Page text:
From the Richmond Dispatch, 8/6/1862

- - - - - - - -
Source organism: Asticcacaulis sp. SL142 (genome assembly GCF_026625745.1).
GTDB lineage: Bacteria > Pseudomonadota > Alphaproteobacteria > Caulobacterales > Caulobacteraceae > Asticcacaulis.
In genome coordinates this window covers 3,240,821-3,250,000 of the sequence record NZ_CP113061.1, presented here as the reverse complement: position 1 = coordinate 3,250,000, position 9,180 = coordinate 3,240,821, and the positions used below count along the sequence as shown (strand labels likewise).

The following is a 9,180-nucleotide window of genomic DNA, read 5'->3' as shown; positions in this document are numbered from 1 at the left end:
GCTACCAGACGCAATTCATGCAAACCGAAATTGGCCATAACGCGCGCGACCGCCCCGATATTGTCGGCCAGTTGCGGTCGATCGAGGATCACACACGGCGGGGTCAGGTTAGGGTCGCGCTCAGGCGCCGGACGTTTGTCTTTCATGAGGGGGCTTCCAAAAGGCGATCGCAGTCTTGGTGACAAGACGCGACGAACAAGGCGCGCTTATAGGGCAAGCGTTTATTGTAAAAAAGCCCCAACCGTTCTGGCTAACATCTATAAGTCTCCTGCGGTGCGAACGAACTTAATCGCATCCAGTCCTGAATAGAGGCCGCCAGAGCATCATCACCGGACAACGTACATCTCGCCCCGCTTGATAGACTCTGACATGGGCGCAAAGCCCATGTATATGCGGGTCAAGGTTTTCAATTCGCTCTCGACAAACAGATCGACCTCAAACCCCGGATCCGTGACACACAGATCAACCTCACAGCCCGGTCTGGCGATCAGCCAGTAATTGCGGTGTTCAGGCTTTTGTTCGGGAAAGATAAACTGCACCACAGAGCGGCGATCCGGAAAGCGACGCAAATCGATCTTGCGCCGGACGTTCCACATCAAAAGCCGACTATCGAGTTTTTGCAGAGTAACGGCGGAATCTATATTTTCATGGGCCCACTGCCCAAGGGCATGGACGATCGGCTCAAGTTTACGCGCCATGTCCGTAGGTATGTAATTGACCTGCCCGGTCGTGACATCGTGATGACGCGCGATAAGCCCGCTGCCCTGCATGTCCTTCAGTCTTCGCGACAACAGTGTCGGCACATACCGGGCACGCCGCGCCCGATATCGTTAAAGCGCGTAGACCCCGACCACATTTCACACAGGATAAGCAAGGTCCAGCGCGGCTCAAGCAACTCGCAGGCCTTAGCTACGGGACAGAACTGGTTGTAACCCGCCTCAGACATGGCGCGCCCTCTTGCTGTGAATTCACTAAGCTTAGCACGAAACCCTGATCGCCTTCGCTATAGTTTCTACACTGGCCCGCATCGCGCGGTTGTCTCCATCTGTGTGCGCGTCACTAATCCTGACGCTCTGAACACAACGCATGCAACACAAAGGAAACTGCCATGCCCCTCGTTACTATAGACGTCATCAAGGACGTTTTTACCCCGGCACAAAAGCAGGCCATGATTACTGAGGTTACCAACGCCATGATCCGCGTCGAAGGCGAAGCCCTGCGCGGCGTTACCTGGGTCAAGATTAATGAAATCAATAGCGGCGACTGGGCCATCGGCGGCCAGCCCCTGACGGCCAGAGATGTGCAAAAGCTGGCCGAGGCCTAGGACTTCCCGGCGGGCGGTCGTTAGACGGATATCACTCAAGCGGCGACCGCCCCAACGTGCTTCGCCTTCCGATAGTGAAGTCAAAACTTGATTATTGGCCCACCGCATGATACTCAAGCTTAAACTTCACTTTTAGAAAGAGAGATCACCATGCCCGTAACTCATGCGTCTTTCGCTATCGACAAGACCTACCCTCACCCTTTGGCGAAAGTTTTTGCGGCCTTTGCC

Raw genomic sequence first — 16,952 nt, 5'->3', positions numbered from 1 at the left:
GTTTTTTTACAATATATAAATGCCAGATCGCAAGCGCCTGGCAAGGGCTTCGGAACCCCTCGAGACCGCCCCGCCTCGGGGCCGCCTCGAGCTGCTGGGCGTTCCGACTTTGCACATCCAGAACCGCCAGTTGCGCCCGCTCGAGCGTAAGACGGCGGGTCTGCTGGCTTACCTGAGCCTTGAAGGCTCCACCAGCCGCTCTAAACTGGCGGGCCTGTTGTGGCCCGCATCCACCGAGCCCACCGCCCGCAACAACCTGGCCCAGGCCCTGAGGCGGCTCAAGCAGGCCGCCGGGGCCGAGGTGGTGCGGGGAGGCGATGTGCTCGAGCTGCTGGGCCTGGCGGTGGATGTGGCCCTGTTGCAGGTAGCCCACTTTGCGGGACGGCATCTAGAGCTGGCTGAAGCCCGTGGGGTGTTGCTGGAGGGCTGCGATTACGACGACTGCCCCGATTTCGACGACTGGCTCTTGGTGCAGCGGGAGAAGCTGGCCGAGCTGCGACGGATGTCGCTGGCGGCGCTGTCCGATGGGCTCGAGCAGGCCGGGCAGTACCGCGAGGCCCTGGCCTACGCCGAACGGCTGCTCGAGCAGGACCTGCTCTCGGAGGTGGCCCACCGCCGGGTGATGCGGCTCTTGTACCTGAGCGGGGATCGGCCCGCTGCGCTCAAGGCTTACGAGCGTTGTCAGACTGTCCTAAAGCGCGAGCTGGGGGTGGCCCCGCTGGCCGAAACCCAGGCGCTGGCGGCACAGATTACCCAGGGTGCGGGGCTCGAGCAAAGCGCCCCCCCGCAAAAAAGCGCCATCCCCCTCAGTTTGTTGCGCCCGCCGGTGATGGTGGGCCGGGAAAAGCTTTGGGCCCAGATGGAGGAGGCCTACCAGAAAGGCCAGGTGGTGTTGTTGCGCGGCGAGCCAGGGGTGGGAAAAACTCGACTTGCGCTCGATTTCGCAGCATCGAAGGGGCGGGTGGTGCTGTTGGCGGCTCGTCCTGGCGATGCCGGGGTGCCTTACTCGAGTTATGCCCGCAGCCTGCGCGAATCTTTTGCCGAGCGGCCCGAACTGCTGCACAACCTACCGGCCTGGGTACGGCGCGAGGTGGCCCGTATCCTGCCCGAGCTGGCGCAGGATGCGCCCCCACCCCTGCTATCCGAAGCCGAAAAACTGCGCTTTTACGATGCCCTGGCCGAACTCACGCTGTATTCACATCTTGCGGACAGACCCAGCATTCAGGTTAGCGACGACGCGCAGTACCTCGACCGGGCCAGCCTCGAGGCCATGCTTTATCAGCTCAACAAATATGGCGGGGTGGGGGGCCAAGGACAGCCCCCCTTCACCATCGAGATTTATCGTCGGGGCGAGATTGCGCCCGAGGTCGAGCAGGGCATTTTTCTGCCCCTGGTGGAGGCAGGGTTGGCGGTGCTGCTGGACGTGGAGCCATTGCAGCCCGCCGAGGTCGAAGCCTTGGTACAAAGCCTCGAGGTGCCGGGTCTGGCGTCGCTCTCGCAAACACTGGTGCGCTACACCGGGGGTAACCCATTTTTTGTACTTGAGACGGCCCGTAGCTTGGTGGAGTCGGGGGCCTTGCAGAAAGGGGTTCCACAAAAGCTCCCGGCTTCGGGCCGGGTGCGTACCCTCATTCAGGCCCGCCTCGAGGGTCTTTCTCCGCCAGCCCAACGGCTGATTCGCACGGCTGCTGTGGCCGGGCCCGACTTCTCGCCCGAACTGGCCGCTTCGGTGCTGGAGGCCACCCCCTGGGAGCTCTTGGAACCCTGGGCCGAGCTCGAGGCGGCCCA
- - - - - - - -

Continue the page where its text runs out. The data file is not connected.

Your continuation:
Grand Exodus of Three Thousand Yankees. – About 1 o'clock yesterday three thousand of the Federal prisoners on Belle Island left the city for "Varina," (the farm of Albert Aiken, Esq., twelve miles from Richmond,) a guide having been procured from Capt. Alexander's detective force to pilot them thither. They went under flag of truce to be exchanged, and were to be met by officers of the United States Army, empowered to effect that object. The party consisted wholly of soldiers, no commissioned officers being in the party. The guard attending the party was composed of a portion of the 42d Mississippi regiment, under Col. Miller. The prisoners were permitted to go by the C. S. Military Prison, and while in front of the building they cheered their imprisoned compatriots, (Generals and other officers,) and otherwise testified their respect for them. They appeared elated at the prospect of going home. The day was intensely hot, and it was intimated, after they had been gone for some hours, that many of them broke down, and had to be left on the way-side, while two or three died. There are 1,700 Yankees yet to go.